Press Kit Contents
The use of press kits (or media kits) is standard procedure in dealing with the media and even advertisers. For businesses, the tricky part is knowing what to include in your press kit - and what to leave out.
Press kits come in handy for a variety of business purposes including product launches, news conferences, and other major company events.
Many people mistakenly associate press kits with large, corporate marketing departments, but in reality no business is too small to invest time and energy in the creation of prepackaged content for media outlets.
Ideally, every press kit you distribute would be tailored to the media outlet and the message you're trying to communicate. But since most companies don't have time to tailor every media kit they hand out, they rely on a standard, updated kit that can be supplemented with additional content related to specific messaging.
Small businesses often make the mistake of including too much information in their press kits. In general, you want to provide enough content to be informative, but not so much that it overwhelms the recipient or makes it difficult for them to discern your primary message. With that in mind, here are some of the elements you would expect to see in a first-rate corporate kit.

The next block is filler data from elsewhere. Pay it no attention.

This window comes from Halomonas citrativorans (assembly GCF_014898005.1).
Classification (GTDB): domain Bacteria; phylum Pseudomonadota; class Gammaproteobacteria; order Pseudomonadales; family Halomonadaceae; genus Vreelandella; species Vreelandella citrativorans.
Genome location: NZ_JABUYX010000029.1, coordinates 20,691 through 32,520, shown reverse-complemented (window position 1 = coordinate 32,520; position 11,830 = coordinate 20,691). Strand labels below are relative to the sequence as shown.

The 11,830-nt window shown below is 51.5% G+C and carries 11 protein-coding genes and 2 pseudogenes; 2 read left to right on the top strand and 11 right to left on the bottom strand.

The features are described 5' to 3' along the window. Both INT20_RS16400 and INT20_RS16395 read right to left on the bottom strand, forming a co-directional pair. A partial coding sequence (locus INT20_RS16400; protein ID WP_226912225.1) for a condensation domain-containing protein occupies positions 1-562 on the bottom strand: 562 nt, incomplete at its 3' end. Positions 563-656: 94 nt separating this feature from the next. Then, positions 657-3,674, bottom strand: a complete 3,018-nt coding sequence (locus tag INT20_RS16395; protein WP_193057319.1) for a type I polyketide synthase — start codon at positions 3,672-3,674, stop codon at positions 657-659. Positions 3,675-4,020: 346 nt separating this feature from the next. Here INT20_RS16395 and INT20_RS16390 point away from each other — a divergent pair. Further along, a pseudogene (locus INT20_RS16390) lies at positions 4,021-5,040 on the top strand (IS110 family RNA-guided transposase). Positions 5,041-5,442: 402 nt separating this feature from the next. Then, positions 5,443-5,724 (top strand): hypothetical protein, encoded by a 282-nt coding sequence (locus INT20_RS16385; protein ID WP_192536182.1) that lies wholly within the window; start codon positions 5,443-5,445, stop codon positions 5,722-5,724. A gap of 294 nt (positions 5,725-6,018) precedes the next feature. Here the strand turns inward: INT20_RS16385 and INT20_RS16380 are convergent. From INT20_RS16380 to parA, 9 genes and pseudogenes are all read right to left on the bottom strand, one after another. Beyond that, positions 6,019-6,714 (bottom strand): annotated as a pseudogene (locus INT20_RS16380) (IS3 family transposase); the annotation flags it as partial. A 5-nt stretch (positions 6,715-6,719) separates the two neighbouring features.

- Cover letter. The cover letter is the gateway for the rest of the press kit. It's both an introduction and an invitation for the recipient to look at the rest of the material in the kit. Blow it here and your kit will collect dust in a forgotten corner of the newsroom.
- Company background. Press kits typically contain company background information including company history, a company profile, and possibly even bio sheets for the leadership team.
- Product sheets. You don't need to include product sheets for every item in your catalog. But it doesn't hurt to include product data for recent rollouts or big sellers, and product sheets are essential if your primary message is a new product release.
- Press releases. Recent press releases can provide media contacts with information about current developments and can potentially provide ideas for additional stories later on.
- Press clippings. Press clippings are valuable because they indicate that other news sources consider your company and products to be newsworthy. Reporters aren't above basing their interest in your company on the interest expressed by other media outlets.
- Sample news stories. One or two sample (unpublished) news stories give reporters an easy resource to use when they are in a pinch. Some outlets may even publish sample articles "as is".
- Multimedia. Be sure to include ample photos and videos (with B-roll) in your press kit. Reporters are attracted to story ideas that include visuals and multimedia components.
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